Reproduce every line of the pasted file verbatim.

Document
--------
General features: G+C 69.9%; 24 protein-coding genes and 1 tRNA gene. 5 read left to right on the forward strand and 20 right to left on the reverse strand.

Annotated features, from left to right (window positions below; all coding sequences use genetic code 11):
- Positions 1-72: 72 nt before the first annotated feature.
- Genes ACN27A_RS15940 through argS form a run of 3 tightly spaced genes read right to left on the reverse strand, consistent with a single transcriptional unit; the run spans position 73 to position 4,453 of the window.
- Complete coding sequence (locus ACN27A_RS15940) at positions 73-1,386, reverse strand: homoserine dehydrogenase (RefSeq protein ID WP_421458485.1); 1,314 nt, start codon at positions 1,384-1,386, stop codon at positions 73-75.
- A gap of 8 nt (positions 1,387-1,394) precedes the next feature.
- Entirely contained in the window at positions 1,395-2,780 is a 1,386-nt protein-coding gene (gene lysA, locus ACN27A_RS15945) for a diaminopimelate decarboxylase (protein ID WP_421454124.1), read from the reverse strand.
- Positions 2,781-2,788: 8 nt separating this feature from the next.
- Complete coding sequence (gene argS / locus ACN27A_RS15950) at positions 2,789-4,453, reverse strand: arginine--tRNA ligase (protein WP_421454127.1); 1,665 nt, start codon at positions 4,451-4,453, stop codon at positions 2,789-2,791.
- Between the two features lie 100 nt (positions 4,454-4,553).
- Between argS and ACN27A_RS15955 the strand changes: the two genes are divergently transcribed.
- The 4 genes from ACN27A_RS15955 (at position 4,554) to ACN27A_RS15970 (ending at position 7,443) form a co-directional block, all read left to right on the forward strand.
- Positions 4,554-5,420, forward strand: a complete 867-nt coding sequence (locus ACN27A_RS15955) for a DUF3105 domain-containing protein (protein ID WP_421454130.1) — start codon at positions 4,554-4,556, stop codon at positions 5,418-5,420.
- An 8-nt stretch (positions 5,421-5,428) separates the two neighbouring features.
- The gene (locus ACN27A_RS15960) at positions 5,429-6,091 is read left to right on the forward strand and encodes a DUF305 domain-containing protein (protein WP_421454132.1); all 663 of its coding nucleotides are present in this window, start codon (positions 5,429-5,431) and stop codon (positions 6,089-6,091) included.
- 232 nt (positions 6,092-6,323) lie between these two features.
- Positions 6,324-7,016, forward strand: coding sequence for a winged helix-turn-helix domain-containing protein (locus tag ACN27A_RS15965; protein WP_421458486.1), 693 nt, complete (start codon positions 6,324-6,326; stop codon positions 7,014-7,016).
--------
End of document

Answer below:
General features: G+C 69.9%; 24 protein-coding genes and 1 tRNA gene. 5 read left to right on the forward strand and 20 right to left on the reverse strand.

Annotated features, from left to right (window positions below; all coding sequences use genetic code 11):
- Positions 1-72: 72 nt before the first annotated feature.
- Genes ACN27A_RS15940 through argS form a run of 3 tightly spaced genes read right to left on the reverse strand, consistent with a single transcriptional unit; the run spans position 73 to position 4,453 of the window.
- Complete coding sequence (locus ACN27A_RS15940) at positions 73-1,386, reverse strand: homoserine dehydrogenase (RefSeq protein ID WP_421458485.1); 1,314 nt, start codon at positions 1,384-1,386, stop codon at positions 73-75.
- A gap of 8 nt (positions 1,387-1,394) precedes the next feature.
- Entirely contained in the window at positions 1,395-2,780 is a 1,386-nt protein-coding gene (gene lysA, locus ACN27A_RS15945) for a diaminopimelate decarboxylase (protein ID WP_421454124.1), read from the reverse strand.
- Positions 2,781-2,788: 8 nt separating this feature from the next.
- Complete coding sequence (gene argS / locus ACN27A_RS15950) at positions 2,789-4,453, reverse strand: arginine--tRNA ligase (protein WP_421454127.1); 1,665 nt, start codon at positions 4,451-4,453, stop codon at positions 2,789-2,791.
- Between the two features lie 100 nt (positions 4,454-4,553).
- Between argS and ACN27A_RS15955 the strand changes: the two genes are divergently transcribed.
- The 4 genes from ACN27A_RS15955 (at position 4,554) to ACN27A_RS15970 (ending at position 7,443) form a co-directional block, all read left to right on the forward strand.
- Positions 4,554-5,420, forward strand: a complete 867-nt coding sequence (locus ACN27A_RS15955) for a DUF3105 domain-containing protein (protein ID WP_421454130.1) — start codon at positions 4,554-4,556, stop codon at positions 5,418-5,420.
- An 8-nt stretch (positions 5,421-5,428) separates the two neighbouring features.
- The gene (locus ACN27A_RS15960) at positions 5,429-6,091 is read left to right on the forward strand and encodes a DUF305 domain-containing protein (protein WP_421454132.1); all 663 of its coding nucleotides are present in this window, start codon (positions 5,429-5,431) and stop codon (positions 6,089-6,091) included.
- 232 nt (positions 6,092-6,323) lie between these two features.
- Positions 6,324-7,016, forward strand: coding sequence for a winged helix-turn-helix domain-containing protein (locus tag ACN27A_RS15965; protein WP_421458486.1), 693 nt, complete (start codon positions 6,324-6,326; stop codon positions 7,014-7,016).